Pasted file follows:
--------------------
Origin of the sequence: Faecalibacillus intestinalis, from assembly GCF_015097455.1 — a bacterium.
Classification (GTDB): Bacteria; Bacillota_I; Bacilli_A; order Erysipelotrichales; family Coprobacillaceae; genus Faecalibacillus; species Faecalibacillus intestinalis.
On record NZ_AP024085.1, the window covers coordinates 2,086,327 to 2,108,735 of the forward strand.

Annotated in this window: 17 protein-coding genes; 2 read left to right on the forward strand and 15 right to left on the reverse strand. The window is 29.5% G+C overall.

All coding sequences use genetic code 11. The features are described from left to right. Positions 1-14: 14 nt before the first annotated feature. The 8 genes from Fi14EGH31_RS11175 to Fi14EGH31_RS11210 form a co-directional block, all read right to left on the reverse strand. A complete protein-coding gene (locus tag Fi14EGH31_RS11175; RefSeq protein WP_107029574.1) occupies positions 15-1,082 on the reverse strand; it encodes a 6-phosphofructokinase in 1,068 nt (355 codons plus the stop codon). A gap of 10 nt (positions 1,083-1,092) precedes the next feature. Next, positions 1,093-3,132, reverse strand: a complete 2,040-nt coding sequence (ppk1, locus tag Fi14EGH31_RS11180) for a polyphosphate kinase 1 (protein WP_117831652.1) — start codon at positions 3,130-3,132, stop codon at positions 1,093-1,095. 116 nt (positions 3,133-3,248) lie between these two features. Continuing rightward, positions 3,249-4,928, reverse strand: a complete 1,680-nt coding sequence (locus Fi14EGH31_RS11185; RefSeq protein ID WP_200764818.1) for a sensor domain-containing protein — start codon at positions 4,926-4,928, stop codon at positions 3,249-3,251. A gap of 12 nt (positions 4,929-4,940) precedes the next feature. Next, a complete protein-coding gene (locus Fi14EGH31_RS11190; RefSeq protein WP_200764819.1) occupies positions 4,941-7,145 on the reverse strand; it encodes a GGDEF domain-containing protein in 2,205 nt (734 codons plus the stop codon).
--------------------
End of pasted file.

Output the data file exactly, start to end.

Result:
Origin of the sequence: Faecalibacillus intestinalis, from assembly GCF_015097455.1 — a bacterium.
Classification (GTDB): Bacteria; Bacillota_I; Bacilli_A; order Erysipelotrichales; family Coprobacillaceae; genus Faecalibacillus; species Faecalibacillus intestinalis.
On record NZ_AP024085.1, the window covers coordinates 2,086,327 to 2,108,735 of the forward strand.

Annotated in this window: 17 protein-coding genes; 2 read left to right on the forward strand and 15 right to left on the reverse strand. The window is 29.5% G+C overall.

All coding sequences use genetic code 11. The features are described from left to right. Positions 1-14: 14 nt before the first annotated feature. The 8 genes from Fi14EGH31_RS11175 to Fi14EGH31_RS11210 form a co-directional block, all read right to left on the reverse strand. A complete protein-coding gene (locus tag Fi14EGH31_RS11175; RefSeq protein WP_107029574.1) occupies positions 15-1,082 on the reverse strand; it encodes a 6-phosphofructokinase in 1,068 nt (355 codons plus the stop codon). A gap of 10 nt (positions 1,083-1,092) precedes the next feature. Next, positions 1,093-3,132, reverse strand: a complete 2,040-nt coding sequence (ppk1, locus tag Fi14EGH31_RS11180) for a polyphosphate kinase 1 (protein WP_117831652.1) — start codon at positions 3,130-3,132, stop codon at positions 1,093-1,095. 116 nt (positions 3,133-3,248) lie between these two features. Continuing rightward, positions 3,249-4,928, reverse strand: a complete 1,680-nt coding sequence (locus Fi14EGH31_RS11185; RefSeq protein ID WP_200764818.1) for a sensor domain-containing protein — start codon at positions 4,926-4,928, stop codon at positions 3,249-3,251. A gap of 12 nt (positions 4,929-4,940) precedes the next feature. Next, a complete protein-coding gene (locus Fi14EGH31_RS11190; RefSeq protein WP_200764819.1) occupies positions 4,941-7,145 on the reverse strand; it encodes a GGDEF domain-containing protein in 2,205 nt (734 codons plus the stop codon).